Every autumn starts out pretty and bright, but about the time "fall back" happens, things can feel a little bleaker. When it starts getting dark earlier this year, there are a few ways you can combat the blahs.
I live in Minnesota, and I'm not even joking when I say that winter can be half the year. The cold is definitely a challenge, but for me, the lack of daylight can be an even bigger deal. This year, I'm planning to take an intentional approach and have better days, even if they are a little shorter. Here's what I'm doing to combat this downside to the change of seasons.
1. Make Time for Morning Sunbathing (Inside)
If you're a cat owner, you've probably seen your feline friend lounge in a spot of sun on the living room carpet. It may seem a little weird, but there's no reason people can't do that too. Sure, we don't have time for feline-level laziness, but we can spare 10 minutes to sit in the sunshine. This is actually a powerful form of self-care, and 10 to 15 minutes of morning sun exposure can make a big difference in energy levels and even how we sleep later that night.
My plan? Try to snag 10 minutes of "me time" in the sun near a window or in my car every morning. I figure it doesn't have to be totally unproductive either; I can answer emails or check homework while I'm doing it if I want.
When does it start getting dark earlier? How dark depends on where you live, but many people really start to notice the shorter daylight when we set our clocks back in early November. That's when it feels a lot darker in the evening.
2. Ditch the Sunglasses
I wear sunglasses anytime it's bright, but a few studies suggest that wearing them in winter might actually set you up for seasonal depression. This is an area that needs more research, but it's an easy thing to try to brighten your day when it starts getting dark earlier. The idea behind this potential solution is that the sunglasses can block the visible light reaching your eyes and potentially contribute to feeling blue when you're getting fewer sunny hours overall.
It's bright where I live, especially when there's snow to reflect the sun, but I'm planning to wear my sunglasses a little less often this fall and winter.
Although many of us just have the "winter blahs," there's an actual name for depression that comes on when it starts to get dark earlier and there's less sunlight: seasonal affective disorder (SAD). If you think you might have it, it's worth talking to your doctor about strategies that could help.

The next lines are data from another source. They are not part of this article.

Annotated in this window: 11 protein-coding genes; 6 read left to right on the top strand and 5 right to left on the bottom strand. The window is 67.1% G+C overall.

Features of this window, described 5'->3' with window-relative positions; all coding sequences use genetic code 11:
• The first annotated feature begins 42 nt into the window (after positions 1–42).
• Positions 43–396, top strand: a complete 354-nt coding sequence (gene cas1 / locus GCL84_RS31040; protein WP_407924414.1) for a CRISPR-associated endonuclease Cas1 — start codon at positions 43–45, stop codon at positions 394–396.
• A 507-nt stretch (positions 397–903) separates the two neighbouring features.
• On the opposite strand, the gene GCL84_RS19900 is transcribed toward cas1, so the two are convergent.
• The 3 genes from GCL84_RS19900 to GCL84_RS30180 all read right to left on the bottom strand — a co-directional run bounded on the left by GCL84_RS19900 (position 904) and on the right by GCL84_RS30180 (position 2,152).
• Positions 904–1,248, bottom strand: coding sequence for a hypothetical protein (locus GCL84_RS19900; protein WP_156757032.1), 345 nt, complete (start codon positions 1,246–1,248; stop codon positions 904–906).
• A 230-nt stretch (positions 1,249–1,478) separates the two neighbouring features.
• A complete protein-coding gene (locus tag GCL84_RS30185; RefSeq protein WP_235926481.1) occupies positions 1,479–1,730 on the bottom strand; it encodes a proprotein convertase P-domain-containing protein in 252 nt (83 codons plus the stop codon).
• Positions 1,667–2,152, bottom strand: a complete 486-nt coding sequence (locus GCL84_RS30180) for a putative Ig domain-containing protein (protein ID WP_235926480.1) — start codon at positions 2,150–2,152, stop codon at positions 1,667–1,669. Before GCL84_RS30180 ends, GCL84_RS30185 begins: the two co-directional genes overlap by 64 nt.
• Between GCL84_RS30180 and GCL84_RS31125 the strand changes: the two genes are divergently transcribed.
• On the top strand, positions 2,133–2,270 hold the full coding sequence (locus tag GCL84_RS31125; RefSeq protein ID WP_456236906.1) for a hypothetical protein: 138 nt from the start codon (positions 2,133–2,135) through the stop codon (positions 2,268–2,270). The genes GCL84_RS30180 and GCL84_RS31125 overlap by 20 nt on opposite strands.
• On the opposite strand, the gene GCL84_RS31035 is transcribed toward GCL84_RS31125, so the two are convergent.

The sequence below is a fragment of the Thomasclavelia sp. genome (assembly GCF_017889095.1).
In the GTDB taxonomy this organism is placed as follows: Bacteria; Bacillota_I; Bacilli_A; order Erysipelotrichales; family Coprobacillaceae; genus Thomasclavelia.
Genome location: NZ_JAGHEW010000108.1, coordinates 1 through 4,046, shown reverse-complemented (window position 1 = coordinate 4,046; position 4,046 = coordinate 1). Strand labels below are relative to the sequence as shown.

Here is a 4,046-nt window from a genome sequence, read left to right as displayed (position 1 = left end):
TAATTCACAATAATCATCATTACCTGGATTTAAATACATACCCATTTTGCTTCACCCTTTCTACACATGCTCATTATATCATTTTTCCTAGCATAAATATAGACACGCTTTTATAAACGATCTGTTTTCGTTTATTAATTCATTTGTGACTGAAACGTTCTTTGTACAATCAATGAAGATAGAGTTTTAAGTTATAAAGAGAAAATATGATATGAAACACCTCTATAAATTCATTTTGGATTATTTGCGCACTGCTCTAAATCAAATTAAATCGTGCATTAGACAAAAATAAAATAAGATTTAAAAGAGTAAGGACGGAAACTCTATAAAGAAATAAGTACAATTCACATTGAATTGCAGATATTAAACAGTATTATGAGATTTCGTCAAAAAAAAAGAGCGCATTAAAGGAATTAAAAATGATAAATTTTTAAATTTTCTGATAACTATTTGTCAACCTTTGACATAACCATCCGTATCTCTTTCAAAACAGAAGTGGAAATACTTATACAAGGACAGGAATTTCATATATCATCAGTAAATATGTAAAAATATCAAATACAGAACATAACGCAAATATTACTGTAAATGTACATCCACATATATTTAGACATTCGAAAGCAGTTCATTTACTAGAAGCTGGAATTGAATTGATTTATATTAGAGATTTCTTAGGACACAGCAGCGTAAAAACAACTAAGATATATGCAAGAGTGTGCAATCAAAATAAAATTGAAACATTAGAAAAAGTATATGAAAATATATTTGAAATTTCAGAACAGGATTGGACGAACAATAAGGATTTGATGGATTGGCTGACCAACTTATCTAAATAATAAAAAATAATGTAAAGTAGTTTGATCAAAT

3. Get Outside in the Middle of the Day (When Possible)
Listen, I live in a place where the winter temps can drop to -20 degrees Fahrenheit and the windchill is bad enough to give you frostbite. I know there are days this winter when I won't be able to safely spend a lot of time outside without a ton of gear. That said, I'm going to try to get out whenever I can.
Even just a few minutes outside may make a difference, especially if it's in the middle of the day when the sun is highest in the sky. Even if you're bundled up against the cold, you'll be out there moving and breathing fresh air. If it works for your schedule, a short lunchtime walk could help.
4. Stay Warm Even When It's Cold Out
While you're getting outside, though, make sure you're staying warm. Some research indicates that being cold can actually negatively affect your mood (anyone who has fought their spouse over the thermostat knows what we're talking about). The amount of sunlight might be the thing we notice, but feeling cold could be part of what's responsible for those winter blahs.
This winter, I'm planning to utilize as many strategies as I can to stay warm enough. These are a few to try:
- Invest in a warmer coat and other winter gear.
- Buy a small space heater to keep near your desk, living room chair, or reading nook.
- Use hand warmers and foot warmers when you're outside.
- Dress in layers with sweaters that will keep you cozy.
5. Bring on the Artificial Light and Firelight
The sun may be going down earlier, but that doesn't mean it has to be dark in your house. In the mornings and evenings, brighten your day by turning on artificial lights and lighting candles or your fireplace. It's not sunlight, but it will chase away those shadows and help you feel warm and cozy.
Some people turn to artificial full-spectrum lights as a treatment for seasonal depression. If you feel like the winter blahs have a serious impact on your life, talk to your doctor about the most recent research on these therapy lights.
6. Reframe Winter to Have a Better Day
The words we use and the way we think about things can have a huge impact on how we feel. That's way easier to see in other people (I can spot it a mile away in my teenager) but a little harder to recognize in ourselves.
This year, I'm going to try to use different words to talk about winter. I plan to lean into the coziness and play that up when I talk about the season. I'm going to try to focus on the moment instead of counting the days until spring.
Brighten Your Day With a Combination of Strategies
There are lots of ways to brighten your day when it starts getting dark earlier, and chances are, you'll use a combination of them. You can even change it up depending on the weather and how you're feeling. Even just the act of trying something to help may make you feel like you're taking an active role in feeling cheerful and energetic during the dark and chilly months of the year.